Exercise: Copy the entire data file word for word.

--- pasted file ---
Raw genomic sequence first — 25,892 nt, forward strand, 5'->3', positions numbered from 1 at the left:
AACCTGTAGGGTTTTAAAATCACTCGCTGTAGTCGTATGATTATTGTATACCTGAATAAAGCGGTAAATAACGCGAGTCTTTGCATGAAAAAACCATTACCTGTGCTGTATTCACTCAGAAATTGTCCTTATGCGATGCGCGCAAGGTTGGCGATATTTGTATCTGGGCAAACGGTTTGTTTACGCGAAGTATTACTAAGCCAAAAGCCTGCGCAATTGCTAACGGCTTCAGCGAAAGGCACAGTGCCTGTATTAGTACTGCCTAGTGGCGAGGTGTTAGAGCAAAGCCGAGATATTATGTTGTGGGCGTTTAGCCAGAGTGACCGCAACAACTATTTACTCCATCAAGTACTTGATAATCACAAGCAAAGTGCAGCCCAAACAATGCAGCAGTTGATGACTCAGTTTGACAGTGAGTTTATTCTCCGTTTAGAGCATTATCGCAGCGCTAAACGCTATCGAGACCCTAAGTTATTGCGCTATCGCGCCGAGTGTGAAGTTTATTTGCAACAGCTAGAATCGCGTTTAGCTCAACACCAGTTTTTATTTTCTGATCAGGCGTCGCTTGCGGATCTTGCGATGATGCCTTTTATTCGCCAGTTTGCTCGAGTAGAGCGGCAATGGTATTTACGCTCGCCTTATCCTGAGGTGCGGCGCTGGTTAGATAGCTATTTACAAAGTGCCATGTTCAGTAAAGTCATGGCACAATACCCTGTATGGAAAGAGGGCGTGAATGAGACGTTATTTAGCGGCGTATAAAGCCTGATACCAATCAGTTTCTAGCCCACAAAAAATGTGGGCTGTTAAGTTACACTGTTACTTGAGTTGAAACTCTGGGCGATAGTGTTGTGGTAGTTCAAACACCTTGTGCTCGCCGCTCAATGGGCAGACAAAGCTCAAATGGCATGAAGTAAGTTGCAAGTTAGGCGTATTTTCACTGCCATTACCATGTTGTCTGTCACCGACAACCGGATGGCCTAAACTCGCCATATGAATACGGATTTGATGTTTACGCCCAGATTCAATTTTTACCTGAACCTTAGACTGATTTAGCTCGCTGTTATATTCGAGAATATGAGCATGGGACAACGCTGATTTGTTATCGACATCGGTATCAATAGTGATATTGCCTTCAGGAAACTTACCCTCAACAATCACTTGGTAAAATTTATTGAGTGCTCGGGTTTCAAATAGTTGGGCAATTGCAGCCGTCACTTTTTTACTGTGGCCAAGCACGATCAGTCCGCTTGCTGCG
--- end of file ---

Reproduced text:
Raw genomic sequence first — 25,892 nt, forward strand, 5'->3', positions numbered from 1 at the left:
AACCTGTAGGGTTTTAAAATCACTCGCTGTAGTCGTATGATTATTGTATACCTGAATAAAGCGGTAAATAACGCGAGTCTTTGCATGAAAAAACCATTACCTGTGCTGTATTCACTCAGAAATTGTCCTTATGCGATGCGCGCAAGGTTGGCGATATTTGTATCTGGGCAAACGGTTTGTTTACGCGAAGTATTACTAAGCCAAAAGCCTGCGCAATTGCTAACGGCTTCAGCGAAAGGCACAGTGCCTGTATTAGTACTGCCTAGTGGCGAGGTGTTAGAGCAAAGCCGAGATATTATGTTGTGGGCGTTTAGCCAGAGTGACCGCAACAACTATTTACTCCATCAAGTACTTGATAATCACAAGCAAAGTGCAGCCCAAACAATGCAGCAGTTGATGACTCAGTTTGACAGTGAGTTTATTCTCCGTTTAGAGCATTATCGCAGCGCTAAACGCTATCGAGACCCTAAGTTATTGCGCTATCGCGCCGAGTGTGAAGTTTATTTGCAACAGCTAGAATCGCGTTTAGCTCAACACCAGTTTTTATTTTCTGATCAGGCGTCGCTTGCGGATCTTGCGATGATGCCTTTTATTCGCCAGTTTGCTCGAGTAGAGCGGCAATGGTATTTACGCTCGCCTTATCCTGAGGTGCGGCGCTGGTTAGATAGCTATTTACAAAGTGCCATGTTCAGTAAAGTCATGGCACAATACCCTGTATGGAAAGAGGGCGTGAATGAGACGTTATTTAGCGGCGTATAAAGCCTGATACCAATCAGTTTCTAGCCCACAAAAAATGTGGGCTGTTAAGTTACACTGTTACTTGAGTTGAAACTCTGGGCGATAGTGTTGTGGTAGTTCAAACACCTTGTGCTCGCCGCTCAATGGGCAGACAAAGCTCAAATGGCATGAAGTAAGTTGCAAGTTAGGCGTATTTTCACTGCCATTACCATGTTGTCTGTCACCGACAACCGGATGGCCTAAACTCGCCATATGAATACGGATTTGATGTTTACGCCCAGATTCAATTTTTACCTGAACCTTAGACTGATTTAGCTCGCTGTTATATTCGAGAATATGAGCATGGGACAACGCTGATTTGTTATCGACATCGGTATCAATAGTGATATTGCCTTCAGGAAACTTACCCTCAACAATCACTTGGTAAAATTTATTGAGTGCTCGGGTTTCAAATAGTTGGGCAATTGCAGCCGTCACTTTTTTACTGTGGCCAAGCACGATCAGTCCGCTTGCTGCG